Government Policy is Hurting Affordability
For years a headline story has been the increasing level of personal debt, which has now reached $1.70 for every dollar of disposable income.  The latest numbers show that Canadians have $1.53 trillion in mortgage debt. For many rising mortgage rates will be a problem.
In April, a MNP survey found that 25% of Canadian mortgage holders were already feeling the strain of higher rates. This is consistent with an IPSOS survey done in October after the first two interest rate hikes. At that time 42% of respondents said they couldn’t afford an additional $200 a month in expenses with 70% saying they were already curtailing their spending.
The latest increase in rates will mean more than $200 in extra monthly expenses for a good percentage of mortgage holders when they renew. That’s on top of higher gas prices, increased carbon taxes in BC and Alberta, higher car insurance rates in BC, property tax increases in every major urban centre and other mandatory cost increases from governments across the country. 
A significant number of mortgage holders will be forced to cut back discretionary spending, including retail, the auto sector and restaurants. This is one reason that the Bank of Canada’s forecasts economic growth to slow to 1.9% this year and hit only 1.5% in 2019. 
The impact of higher mortgage rates will extend far beyond first time buyers given that 47% of Canadian mortgages have to be renewed in the next 12 months.  Only 22% of current mortgages are for 3 years or longer, which means that 78% of Canadian mortgages must be refinanced – and it will be at higher rates.
For more information about your mortgage and how these changes will impact you, contact me.
Posted in News | Comments Off

Stress Test Best Practices Tool Kit

With the new Office of the Superintendent of Financial Institutions stress test rules firmly in place since January, Canadian homebuyers have learned they need to arm themselves with practical information on how they can ensure they are “stress-test ready”.

The following is a guide and best practices tool kit for those about to embark on securing their new or next mortgage:

Make a financial plan

Any time a big purchase is at stake, laying out a financial plan is always the best first step to take. By creating a plan, home buyers can protect themselves from increased interest rates and ensure they are staying on budget.

Have a contingency fund

Without question and now more than ever, home buyers need to establish contingency funds. It’s incredibly important to have funds set aside when unexpected costs such as property repairs arise. An established contingency fund also looks good to financial lenders.

Pay off debts and increase downpayment

The most important tool in the Best Practices Tool Kit is to pay off debts as quickly as possible and maximize your down payment. If you already have a mortgage, increase the frequency of payments by taking advantage of what the financial institution offers such as accelerated bi-weekly payments.

Broaden search parameters

Although you may have an ideal neighbourhood in mind, it is important to also consider broadening those search parameters. Often there are homes in other neighborhoods that could be a perfect choice if you are willing to commute a little longer.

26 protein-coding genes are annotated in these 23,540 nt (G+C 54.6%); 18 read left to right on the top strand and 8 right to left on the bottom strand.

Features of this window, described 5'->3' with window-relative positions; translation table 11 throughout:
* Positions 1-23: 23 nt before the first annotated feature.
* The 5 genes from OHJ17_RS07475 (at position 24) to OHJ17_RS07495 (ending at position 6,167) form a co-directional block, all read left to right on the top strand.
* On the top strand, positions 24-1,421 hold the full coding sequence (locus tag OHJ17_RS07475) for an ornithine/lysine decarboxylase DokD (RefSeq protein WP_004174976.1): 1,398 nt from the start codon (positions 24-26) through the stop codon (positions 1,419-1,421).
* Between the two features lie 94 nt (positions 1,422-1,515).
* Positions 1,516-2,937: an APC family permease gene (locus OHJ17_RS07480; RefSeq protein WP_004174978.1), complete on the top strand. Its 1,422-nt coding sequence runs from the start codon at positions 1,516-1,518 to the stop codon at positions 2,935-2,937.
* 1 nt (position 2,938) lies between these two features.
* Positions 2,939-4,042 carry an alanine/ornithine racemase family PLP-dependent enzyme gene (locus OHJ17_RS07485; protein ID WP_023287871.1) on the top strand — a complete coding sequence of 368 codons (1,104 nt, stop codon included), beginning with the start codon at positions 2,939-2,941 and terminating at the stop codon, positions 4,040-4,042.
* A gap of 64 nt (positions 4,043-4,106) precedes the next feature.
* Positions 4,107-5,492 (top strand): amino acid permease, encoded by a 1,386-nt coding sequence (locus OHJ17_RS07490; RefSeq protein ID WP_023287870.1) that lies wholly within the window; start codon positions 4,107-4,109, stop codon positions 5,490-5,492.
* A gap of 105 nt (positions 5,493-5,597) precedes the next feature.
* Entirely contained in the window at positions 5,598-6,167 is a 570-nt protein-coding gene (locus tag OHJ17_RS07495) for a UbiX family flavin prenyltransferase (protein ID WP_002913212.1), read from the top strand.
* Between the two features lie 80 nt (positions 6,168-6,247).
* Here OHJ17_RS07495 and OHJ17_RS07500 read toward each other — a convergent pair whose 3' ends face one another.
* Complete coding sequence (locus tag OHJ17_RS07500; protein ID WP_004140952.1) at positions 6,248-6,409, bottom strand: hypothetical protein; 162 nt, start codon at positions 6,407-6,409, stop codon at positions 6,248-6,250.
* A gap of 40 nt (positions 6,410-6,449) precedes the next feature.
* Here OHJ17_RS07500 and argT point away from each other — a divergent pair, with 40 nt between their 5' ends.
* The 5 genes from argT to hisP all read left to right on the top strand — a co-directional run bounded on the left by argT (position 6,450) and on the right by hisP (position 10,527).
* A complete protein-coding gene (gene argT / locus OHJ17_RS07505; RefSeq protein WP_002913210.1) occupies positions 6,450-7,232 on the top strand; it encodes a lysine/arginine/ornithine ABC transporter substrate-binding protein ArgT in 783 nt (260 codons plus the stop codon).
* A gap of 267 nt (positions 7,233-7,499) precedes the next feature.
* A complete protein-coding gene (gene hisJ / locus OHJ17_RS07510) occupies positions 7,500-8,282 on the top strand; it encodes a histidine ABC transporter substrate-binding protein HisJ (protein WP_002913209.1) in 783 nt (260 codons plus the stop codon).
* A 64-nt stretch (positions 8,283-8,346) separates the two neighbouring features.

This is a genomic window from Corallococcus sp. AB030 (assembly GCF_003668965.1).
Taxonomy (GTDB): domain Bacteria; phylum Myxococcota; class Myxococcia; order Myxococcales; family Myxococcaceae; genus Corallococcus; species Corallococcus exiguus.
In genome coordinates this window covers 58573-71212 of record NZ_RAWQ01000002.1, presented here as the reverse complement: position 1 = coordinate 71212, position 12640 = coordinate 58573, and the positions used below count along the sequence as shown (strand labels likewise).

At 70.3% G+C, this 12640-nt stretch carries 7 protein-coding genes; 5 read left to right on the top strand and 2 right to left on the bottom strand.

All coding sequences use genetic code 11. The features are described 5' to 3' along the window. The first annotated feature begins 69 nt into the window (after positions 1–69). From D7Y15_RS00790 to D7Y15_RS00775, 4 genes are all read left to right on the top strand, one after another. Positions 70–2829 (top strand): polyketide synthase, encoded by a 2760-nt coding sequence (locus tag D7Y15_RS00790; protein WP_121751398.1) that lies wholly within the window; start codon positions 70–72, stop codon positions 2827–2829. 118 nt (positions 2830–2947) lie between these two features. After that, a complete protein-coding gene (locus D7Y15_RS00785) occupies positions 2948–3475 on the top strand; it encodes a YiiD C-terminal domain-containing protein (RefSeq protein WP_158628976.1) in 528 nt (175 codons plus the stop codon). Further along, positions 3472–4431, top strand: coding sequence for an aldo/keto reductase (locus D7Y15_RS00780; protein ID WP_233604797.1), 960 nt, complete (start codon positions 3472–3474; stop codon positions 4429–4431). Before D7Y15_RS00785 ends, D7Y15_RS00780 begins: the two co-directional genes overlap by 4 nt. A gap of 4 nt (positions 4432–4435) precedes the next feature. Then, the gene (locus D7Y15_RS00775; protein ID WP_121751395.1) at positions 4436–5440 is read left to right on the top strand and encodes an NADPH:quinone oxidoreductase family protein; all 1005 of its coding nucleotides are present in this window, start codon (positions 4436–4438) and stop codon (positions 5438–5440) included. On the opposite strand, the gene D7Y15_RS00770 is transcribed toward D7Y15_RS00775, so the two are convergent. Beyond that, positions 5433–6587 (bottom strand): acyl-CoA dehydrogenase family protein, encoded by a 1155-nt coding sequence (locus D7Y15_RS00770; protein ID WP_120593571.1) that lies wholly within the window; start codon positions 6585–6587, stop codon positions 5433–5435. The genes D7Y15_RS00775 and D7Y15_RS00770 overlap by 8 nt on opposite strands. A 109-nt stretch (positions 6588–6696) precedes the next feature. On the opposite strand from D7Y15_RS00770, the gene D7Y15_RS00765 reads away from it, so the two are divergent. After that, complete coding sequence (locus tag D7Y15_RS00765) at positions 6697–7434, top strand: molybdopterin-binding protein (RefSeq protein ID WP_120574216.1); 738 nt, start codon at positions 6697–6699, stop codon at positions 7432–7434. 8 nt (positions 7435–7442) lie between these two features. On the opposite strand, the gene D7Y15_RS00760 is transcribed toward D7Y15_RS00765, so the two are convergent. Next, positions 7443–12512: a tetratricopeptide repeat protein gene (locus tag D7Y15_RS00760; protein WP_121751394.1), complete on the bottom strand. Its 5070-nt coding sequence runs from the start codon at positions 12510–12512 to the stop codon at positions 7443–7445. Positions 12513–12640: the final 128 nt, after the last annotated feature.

I’m here to help you

I can help you to navigate confusion surrounding the stress test. Ultimately, being stress test ready means being ready for future increases in rate so that you can afford your next home comfortably on your budget.
Posted in News | Comments Off


Mission Accomplished: The Fall of Real Estate

Governments at all levels have been relentless in their efforts to reign in real estate – the top industry in 7 out of 10 provinces. Just think of how hard they’ve worked.
In February, 2016 the former Liberal government in BC increased the property purchase tax on homes over $2 million (impacting the vast majority of single detached homes in Vancouver). They then followed up with the introduction of the 15% foreign buyers tax for residential properties in Metro Vancouver.
The Federal government followed up with new rules for insured mortgages. Not to be outdone the Ontario Liberals introduced a 16 point plan to cool the market. Some might say “derail” the market. And finally the Federal government extended the new stress test rules for every mortgage application.
Judging by the recent headlines governments got their wish. 
Canadian real estate prices see biggest drop worldwide – MacLeans, Jan. 29, 2018
Canadian Real Estate Prices Are Fastest-Falling In World, According To U.S. Fed – Huffington Post, Jan. 31, 2018
Canadian home sales, listings slump in January with arrival of new mortgage rules – CBC News, Feb. 15, 2018
Canadian Home Sales Hit Lowest Level in 3 Years – Toronto Star, Feb 15, 2018
The Canadian Real Estate Association just reported that three quarters of the Canadian market experienced a slump as January sales declined 14.5% compared to December. Toronto sales led the way down with a 26.6% drop while even Vancouver experienced a 10% fall. Although the results are not surprising given the number of people who rushed into the market in December in order to avoid the new stress test rules but sales were still down 2.4% nationally compared to a year earlier.
Toronto’s decline, which the city’s real estate board blames on the Ontario government’s actions, continued in January with sales off 22%.  While some of the decline is attributed to the December rush it’s noteworthy that it’s the weakest showing in the last nine years.
7 simple tips to help you avoid take-out temptation
(NC) After a long day, the thought of putting in overtime in the kitchen can be quite unappealing.